British Columbia

B.C. hospitals taking part in massive WHO COVID-19 treatment study

B.C. hospitals are taking part in the global effort to determine which drugs, if any, prove effective in treating COVID-19 patients.

COVID-19 patients at St. Paul's, Vancouver General and Victoria General can take part in drug trial

A massive global trial is underway to determine which drugs prove effective in treating hospitalized COVID-19 patients and several Canadian hospitals are taking part. (NIAID Integrated Research Facility/Reuters)

B.C. hospitals are taking part in the global effort to determine which drugs, if any, prove effective in treating COVID-19 patients.

It's known as the Solidarity Trial, co-ordinated by the World Health Organization. 

"We're hoping to continually recruit [hospitalized COVID-19 patients] over the course of the outbreak around the world in one large mega-trial," said Dr. Srinivas Murthy, associate professor at the University of British Columbia and a principal investigator with the Canadian contribution to the global trial.

So far, St. Paul's, Vancouver General and Victoria General hospitals are taking part, but others including Surrey Memorial, Lions Gate, and Royal Columbian will also get involved, according to Murthy. 

Murthy said there are 83 countries currently at different stages of approval for participation in the trial, with 700 patients enrolled worldwide. In B.C., it's still getting underway, so no patients have begun the randomized trial.

"It's probably one of the biggest clinical trials ever conducted to learn as quickly as possible, as much as possible," said Murthy.

Dr. Srinivas Murthy, an associate professor at the department of pediatrics in the faculty of medicine at UBC, is a principal investigator of the Canadian treatments for the COVID-19 trial, which is part of the World Health Organization's Solidarity Trial. (CBC)

He said the trial will begin with a few antiviral drugs and see which work better than others and what proved ineffective or potentially harmful.

Researchers will also look at malaria drugs like hydroxychloroquine, which has been repeatedly promoted by U.S. President Donald Trump for COVID-19, despite a lack of evidence.

"Right now, we don't know if it's effective," said Murthy, adding that there have been cases in which it appears to have caused harm. "The best way of getting that information is in a clinical trial in a monitored setting."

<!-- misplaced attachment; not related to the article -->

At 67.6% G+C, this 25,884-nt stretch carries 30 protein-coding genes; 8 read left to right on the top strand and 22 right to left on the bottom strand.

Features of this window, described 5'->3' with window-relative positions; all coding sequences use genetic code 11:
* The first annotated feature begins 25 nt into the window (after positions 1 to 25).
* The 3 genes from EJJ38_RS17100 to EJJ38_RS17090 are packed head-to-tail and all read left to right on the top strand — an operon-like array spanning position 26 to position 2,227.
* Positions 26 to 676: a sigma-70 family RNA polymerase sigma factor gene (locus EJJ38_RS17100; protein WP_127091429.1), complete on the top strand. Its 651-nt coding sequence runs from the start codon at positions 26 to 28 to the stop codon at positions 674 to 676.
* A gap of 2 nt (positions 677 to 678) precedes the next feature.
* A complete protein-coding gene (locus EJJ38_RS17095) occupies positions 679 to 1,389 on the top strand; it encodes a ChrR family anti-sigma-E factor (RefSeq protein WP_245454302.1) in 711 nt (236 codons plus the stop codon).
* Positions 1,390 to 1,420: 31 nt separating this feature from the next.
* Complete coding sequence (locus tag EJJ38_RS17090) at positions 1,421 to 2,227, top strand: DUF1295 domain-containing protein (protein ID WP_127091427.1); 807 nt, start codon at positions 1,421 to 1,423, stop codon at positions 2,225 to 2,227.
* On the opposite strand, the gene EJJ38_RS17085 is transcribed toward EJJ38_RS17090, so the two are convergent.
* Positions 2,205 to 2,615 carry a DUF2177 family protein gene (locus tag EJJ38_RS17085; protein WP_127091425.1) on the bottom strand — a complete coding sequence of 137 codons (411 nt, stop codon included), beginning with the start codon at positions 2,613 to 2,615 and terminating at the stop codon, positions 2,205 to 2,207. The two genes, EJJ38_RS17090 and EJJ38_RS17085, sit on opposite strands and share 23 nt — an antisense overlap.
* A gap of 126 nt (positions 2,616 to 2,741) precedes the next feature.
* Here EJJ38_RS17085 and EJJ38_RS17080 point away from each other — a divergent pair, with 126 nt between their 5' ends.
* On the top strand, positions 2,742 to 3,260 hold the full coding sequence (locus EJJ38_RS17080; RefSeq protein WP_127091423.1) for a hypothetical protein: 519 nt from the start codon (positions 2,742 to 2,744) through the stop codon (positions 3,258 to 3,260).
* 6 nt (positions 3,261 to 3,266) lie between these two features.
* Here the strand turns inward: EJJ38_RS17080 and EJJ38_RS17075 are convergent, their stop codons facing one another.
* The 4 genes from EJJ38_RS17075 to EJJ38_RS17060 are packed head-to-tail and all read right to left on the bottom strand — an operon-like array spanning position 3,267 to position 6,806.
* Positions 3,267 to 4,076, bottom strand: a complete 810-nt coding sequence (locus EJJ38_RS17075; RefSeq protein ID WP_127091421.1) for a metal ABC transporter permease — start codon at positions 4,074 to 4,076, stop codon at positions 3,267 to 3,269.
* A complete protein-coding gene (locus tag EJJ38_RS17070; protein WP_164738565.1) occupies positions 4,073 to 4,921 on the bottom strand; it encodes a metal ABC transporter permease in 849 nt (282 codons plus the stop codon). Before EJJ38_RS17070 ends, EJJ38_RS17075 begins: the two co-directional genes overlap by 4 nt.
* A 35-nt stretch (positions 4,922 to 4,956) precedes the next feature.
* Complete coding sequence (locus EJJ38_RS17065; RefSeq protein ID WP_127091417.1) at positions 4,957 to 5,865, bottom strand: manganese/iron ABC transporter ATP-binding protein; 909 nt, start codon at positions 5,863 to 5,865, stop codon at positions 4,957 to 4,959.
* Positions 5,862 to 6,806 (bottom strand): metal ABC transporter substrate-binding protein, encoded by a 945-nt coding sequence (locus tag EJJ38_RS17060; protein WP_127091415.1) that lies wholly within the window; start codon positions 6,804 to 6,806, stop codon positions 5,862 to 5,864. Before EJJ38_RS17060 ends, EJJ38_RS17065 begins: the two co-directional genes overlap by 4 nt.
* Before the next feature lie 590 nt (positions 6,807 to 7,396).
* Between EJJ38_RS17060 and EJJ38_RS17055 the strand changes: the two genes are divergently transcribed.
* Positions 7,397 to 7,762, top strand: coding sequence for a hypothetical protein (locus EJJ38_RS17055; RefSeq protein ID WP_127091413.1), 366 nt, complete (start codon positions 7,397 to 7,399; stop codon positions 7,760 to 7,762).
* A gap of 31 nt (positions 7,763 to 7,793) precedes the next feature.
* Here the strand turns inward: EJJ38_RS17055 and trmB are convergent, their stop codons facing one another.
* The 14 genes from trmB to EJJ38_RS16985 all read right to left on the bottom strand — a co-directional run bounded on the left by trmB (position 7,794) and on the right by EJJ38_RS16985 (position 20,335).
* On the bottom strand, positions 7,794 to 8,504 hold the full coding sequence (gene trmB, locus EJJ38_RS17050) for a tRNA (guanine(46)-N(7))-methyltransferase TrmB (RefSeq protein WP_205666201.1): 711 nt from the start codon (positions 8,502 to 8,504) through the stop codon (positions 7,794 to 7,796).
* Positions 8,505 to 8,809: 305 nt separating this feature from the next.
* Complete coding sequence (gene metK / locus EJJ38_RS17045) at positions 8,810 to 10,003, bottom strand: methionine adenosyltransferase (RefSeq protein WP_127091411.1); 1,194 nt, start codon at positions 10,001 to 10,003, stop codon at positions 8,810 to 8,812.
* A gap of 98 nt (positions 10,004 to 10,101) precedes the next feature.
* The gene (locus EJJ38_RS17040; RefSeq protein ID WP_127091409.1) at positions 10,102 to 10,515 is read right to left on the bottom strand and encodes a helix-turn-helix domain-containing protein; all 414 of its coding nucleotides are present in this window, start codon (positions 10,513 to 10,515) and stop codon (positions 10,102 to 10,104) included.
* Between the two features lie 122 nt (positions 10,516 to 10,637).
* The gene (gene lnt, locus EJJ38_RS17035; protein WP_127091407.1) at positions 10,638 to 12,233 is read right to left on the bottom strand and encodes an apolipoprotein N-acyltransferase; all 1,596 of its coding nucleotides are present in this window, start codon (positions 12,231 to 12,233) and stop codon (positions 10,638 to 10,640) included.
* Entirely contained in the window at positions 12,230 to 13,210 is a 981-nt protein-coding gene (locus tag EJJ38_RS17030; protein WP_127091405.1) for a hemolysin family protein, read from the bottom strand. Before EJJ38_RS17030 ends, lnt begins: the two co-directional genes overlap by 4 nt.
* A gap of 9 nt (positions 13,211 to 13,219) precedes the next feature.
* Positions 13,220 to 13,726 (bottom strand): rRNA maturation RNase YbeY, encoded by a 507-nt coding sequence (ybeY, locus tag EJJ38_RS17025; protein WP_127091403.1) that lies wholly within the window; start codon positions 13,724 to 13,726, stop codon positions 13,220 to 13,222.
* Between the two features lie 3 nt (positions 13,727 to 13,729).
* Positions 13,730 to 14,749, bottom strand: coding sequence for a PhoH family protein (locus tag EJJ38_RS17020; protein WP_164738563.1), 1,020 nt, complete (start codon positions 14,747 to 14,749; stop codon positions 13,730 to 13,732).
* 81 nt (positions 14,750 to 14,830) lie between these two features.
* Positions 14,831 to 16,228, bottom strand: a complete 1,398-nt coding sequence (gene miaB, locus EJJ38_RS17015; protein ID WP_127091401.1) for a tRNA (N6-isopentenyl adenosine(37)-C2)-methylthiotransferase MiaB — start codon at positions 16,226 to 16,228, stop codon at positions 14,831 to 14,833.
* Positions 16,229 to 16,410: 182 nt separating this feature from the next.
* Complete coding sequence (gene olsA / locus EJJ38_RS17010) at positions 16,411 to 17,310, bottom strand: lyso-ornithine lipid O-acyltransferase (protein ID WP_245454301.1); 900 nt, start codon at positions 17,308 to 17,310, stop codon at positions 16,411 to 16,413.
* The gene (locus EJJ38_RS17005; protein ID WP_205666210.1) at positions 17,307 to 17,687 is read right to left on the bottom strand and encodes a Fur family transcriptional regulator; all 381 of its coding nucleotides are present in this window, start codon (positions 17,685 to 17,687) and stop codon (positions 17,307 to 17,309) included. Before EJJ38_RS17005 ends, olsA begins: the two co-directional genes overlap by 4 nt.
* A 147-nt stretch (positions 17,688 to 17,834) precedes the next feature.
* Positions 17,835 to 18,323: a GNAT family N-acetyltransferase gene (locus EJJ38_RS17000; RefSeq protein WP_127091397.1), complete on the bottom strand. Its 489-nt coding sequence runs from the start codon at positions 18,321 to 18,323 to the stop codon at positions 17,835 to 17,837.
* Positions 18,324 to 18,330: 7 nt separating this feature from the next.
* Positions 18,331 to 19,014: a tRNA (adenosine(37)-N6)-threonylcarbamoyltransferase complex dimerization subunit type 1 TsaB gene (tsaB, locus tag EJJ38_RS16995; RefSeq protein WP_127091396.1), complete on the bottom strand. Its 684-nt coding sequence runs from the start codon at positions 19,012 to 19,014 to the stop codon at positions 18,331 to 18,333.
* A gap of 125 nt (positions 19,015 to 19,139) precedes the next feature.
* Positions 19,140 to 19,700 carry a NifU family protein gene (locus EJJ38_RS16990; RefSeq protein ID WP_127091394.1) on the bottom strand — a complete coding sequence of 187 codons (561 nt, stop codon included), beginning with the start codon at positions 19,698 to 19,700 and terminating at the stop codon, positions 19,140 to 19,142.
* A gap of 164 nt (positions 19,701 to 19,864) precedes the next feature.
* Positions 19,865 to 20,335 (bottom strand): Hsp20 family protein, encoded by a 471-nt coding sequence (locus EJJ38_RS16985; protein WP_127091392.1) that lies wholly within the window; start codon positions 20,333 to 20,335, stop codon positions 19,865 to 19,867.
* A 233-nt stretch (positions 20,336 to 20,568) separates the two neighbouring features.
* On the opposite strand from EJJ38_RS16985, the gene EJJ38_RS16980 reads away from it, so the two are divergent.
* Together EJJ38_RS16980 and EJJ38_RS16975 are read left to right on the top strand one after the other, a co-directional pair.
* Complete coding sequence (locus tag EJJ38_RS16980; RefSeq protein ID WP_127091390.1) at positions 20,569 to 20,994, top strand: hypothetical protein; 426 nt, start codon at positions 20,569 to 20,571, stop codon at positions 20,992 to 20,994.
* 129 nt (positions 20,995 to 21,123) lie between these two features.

Murthy said the drugs in the trial have all appeared to have effects in lab-based settings on SARS-CoV-2, the virus that causes COVID-19, but it's unknown if they'll work in humans.

Drugs already in use for other conditions

He said it's possible to quickly escalate human testing with the drugs, because they're all in use for other conditions, and their safety profiles have been studied.

The drugs in question are being considered for their ability to treat the disease, not prevent it. This isn't part of the effort to find a vaccine.

To participate in the trial, patients need to be hospitalized with COVID-19, and there's no established timeline for results. Murthy said they will continually look at results around the world and make changes as evidence comes in.

He also said there's no specific number of trial participants that will take part, as the trial will likely last until the pandemic is over.

"The greatest hope is that we don't have enough patients to recruit, namely there are no patients being hospitalized because we've done our job flattening that curve," said Murthy.

According to Murthy, it will likely take some time before researchers are able to show a particular drug is effective, because the benefits are expected to be relatively small. 

However, across the population and thousands of COVID-19 cases, anything will help.

"Even a small effect is a very important one," said Murthy.


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Rafferty Baker is a video journalist with CBC News, based in Vancouver. You can find his stories on CBC Radio, television, and online at cbc.ca/bc.

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